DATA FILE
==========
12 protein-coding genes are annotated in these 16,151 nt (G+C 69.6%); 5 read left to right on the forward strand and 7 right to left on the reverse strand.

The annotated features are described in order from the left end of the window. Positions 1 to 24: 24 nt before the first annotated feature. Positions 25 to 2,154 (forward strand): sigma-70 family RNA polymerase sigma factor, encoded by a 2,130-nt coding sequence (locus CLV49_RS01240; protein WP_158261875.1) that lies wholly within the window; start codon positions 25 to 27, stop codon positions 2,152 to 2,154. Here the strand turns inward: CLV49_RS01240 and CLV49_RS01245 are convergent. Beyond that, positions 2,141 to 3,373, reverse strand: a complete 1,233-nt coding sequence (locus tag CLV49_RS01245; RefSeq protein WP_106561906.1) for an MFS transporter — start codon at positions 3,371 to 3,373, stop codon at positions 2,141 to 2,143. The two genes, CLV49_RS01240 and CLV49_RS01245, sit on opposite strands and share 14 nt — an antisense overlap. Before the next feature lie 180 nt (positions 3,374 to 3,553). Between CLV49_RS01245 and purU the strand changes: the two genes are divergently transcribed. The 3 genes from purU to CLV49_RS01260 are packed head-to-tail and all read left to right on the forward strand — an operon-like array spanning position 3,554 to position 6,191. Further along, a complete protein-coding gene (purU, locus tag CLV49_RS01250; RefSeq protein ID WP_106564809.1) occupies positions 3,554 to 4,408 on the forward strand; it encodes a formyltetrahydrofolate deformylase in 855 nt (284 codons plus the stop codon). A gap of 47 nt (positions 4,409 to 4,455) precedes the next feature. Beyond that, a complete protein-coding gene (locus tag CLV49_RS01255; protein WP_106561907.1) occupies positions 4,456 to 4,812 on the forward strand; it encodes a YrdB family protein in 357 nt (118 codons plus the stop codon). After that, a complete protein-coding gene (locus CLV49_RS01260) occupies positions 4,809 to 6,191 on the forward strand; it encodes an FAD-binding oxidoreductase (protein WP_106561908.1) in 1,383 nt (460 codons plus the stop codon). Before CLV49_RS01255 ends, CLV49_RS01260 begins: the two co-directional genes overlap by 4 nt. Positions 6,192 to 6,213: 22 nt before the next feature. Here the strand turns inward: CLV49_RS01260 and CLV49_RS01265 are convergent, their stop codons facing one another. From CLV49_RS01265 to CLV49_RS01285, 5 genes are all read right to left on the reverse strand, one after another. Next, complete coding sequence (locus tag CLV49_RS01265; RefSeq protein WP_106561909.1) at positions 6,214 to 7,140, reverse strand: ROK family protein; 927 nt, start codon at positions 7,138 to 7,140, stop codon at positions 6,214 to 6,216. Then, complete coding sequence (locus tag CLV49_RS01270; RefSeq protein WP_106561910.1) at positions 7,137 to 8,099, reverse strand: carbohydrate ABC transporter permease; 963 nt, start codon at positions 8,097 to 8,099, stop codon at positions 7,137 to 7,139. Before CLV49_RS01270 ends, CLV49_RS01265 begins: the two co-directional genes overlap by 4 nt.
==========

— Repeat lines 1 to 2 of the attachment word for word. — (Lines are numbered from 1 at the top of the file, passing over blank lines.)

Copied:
12 protein-coding genes are annotated in these 16,151 nt (G+C 69.6%); 5 read left to right on the forward strand and 7 right to left on the reverse strand.

The annotated features are described in order from the left end of the window. Positions 1 to 24: 24 nt before the first annotated feature. Positions 25 to 2,154 (forward strand): sigma-70 family RNA polymerase sigma factor, encoded by a 2,130-nt coding sequence (locus CLV49_RS01240; protein WP_158261875.1) that lies wholly within the window; start codon positions 25 to 27, stop codon positions 2,152 to 2,154. Here the strand turns inward: CLV49_RS01240 and CLV49_RS01245 are convergent. Beyond that, positions 2,141 to 3,373, reverse strand: a complete 1,233-nt coding sequence (locus tag CLV49_RS01245; RefSeq protein WP_106561906.1) for an MFS transporter — start codon at positions 3,371 to 3,373, stop codon at positions 2,141 to 2,143. The two genes, CLV49_RS01240 and CLV49_RS01245, sit on opposite strands and share 14 nt — an antisense overlap. Before the next feature lie 180 nt (positions 3,374 to 3,553). Between CLV49_RS01245 and purU the strand changes: the two genes are divergently transcribed. The 3 genes from purU to CLV49_RS01260 are packed head-to-tail and all read left to right on the forward strand — an operon-like array spanning position 3,554 to position 6,191. Further along, a complete protein-coding gene (purU, locus tag CLV49_RS01250; RefSeq protein ID WP_106564809.1) occupies positions 3,554 to 4,408 on the forward strand; it encodes a formyltetrahydrofolate deformylase in 855 nt (284 codons plus the stop codon). A gap of 47 nt (positions 4,409 to 4,455) precedes the next feature. Beyond that, a complete protein-coding gene (locus tag CLV49_RS01255; protein WP_106561907.1) occupies positions 4,456 to 4,812 on the forward strand; it encodes a YrdB family protein in 357 nt (118 codons plus the stop codon). After that, a complete protein-coding gene (locus CLV49_RS01260) occupies positions 4,809 to 6,191 on the forward strand; it encodes an FAD-binding oxidoreductase (protein WP_106561908.1) in 1,383 nt (460 codons plus the stop codon). Before CLV49_RS01255 ends, CLV49_RS01260 begins: the two co-directional genes overlap by 4 nt. Positions 6,192 to 6,213: 22 nt before the next feature. Here the strand turns inward: CLV49_RS01260 and CLV49_RS01265 are convergent, their stop codons facing one another. From CLV49_RS01265 to CLV49_RS01285, 5 genes are all read right to left on the reverse strand, one after another. Next, complete coding sequence (locus tag CLV49_RS01265; RefSeq protein WP_106561909.1) at positions 6,214 to 7,140, reverse strand: ROK family protein; 927 nt, start codon at positions 7,138 to 7,140, stop codon at positions 6,214 to 6,216. Then, complete coding sequence (locus tag CLV49_RS01270; RefSeq protein WP_106561910.1) at positions 7,137 to 8,099, reverse strand: carbohydrate ABC transporter permease; 963 nt, start codon at positions 8,097 to 8,099, stop codon at positions 7,137 to 7,139. Before CLV49_RS01270 ends, CLV49_RS01265 begins: the two co-directional genes overlap by 4 nt.